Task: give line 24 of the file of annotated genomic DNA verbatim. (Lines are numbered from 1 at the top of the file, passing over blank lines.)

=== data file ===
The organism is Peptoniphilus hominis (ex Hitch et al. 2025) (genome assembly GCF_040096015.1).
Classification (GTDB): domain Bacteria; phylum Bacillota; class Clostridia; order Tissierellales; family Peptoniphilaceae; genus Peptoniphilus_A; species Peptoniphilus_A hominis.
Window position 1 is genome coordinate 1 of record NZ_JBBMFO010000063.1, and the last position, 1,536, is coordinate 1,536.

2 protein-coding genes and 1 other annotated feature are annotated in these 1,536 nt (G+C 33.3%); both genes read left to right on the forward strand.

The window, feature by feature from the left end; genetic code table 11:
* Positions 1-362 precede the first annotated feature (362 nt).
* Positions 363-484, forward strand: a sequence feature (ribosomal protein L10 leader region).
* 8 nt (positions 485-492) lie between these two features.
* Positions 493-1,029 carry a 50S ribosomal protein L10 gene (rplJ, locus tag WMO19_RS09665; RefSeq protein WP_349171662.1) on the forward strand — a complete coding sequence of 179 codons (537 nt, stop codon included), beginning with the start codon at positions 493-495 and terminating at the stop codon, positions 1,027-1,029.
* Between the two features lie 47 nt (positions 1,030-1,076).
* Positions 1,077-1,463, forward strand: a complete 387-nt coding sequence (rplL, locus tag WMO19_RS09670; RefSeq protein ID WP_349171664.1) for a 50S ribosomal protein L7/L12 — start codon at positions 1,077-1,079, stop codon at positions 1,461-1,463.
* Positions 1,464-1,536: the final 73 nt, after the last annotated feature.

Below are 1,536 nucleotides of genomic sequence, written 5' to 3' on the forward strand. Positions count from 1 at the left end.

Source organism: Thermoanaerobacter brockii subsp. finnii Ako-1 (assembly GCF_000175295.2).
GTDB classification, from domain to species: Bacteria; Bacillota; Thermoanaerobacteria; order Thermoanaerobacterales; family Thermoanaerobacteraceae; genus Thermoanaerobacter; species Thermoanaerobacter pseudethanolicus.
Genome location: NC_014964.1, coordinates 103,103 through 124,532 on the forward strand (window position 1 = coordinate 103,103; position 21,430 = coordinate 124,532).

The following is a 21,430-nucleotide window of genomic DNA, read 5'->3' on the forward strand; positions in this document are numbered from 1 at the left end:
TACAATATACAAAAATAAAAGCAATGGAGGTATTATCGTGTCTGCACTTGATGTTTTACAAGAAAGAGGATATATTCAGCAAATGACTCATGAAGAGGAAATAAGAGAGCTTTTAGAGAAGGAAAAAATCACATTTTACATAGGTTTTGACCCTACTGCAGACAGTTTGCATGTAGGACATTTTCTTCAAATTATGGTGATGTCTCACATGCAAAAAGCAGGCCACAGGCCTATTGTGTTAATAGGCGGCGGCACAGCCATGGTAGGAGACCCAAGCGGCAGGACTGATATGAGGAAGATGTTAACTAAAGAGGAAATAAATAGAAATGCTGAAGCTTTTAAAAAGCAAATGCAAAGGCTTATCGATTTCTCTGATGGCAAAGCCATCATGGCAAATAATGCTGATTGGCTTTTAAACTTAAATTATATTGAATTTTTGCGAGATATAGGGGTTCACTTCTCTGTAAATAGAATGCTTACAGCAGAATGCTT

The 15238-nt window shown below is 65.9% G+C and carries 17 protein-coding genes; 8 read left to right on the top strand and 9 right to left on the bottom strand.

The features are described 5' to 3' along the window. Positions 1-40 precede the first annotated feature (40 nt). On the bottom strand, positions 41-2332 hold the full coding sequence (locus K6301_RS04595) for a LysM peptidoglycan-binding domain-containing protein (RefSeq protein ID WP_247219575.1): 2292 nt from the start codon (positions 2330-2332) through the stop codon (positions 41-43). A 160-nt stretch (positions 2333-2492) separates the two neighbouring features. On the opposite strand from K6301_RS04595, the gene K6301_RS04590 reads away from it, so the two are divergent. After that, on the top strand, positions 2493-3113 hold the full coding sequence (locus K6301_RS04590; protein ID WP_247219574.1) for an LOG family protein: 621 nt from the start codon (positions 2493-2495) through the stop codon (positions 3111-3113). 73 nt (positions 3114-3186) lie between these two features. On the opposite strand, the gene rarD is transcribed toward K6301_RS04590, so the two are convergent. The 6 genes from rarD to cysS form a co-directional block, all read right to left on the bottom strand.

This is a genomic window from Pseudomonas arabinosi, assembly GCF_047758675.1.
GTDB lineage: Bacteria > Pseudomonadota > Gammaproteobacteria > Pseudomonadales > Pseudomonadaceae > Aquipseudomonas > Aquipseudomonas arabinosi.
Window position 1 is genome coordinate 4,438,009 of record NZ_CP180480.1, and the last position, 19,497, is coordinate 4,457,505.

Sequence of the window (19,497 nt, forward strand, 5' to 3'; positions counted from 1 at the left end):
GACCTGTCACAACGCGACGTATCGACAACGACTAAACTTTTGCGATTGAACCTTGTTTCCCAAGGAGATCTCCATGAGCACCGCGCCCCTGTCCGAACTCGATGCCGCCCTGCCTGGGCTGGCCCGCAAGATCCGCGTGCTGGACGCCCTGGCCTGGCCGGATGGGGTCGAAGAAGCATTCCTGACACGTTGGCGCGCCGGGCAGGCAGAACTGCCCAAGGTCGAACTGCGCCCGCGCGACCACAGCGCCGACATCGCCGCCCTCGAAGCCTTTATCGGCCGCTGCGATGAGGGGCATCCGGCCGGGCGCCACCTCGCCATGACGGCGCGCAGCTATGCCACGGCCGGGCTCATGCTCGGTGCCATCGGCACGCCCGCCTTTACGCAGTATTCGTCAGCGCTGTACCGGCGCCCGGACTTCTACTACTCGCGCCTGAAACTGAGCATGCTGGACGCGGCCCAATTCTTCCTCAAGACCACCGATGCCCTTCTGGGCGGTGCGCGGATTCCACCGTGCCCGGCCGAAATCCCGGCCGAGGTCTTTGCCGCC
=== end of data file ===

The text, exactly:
Sequence of the window (19,497 nt, forward strand, 5' to 3'; positions counted from 1 at the left end):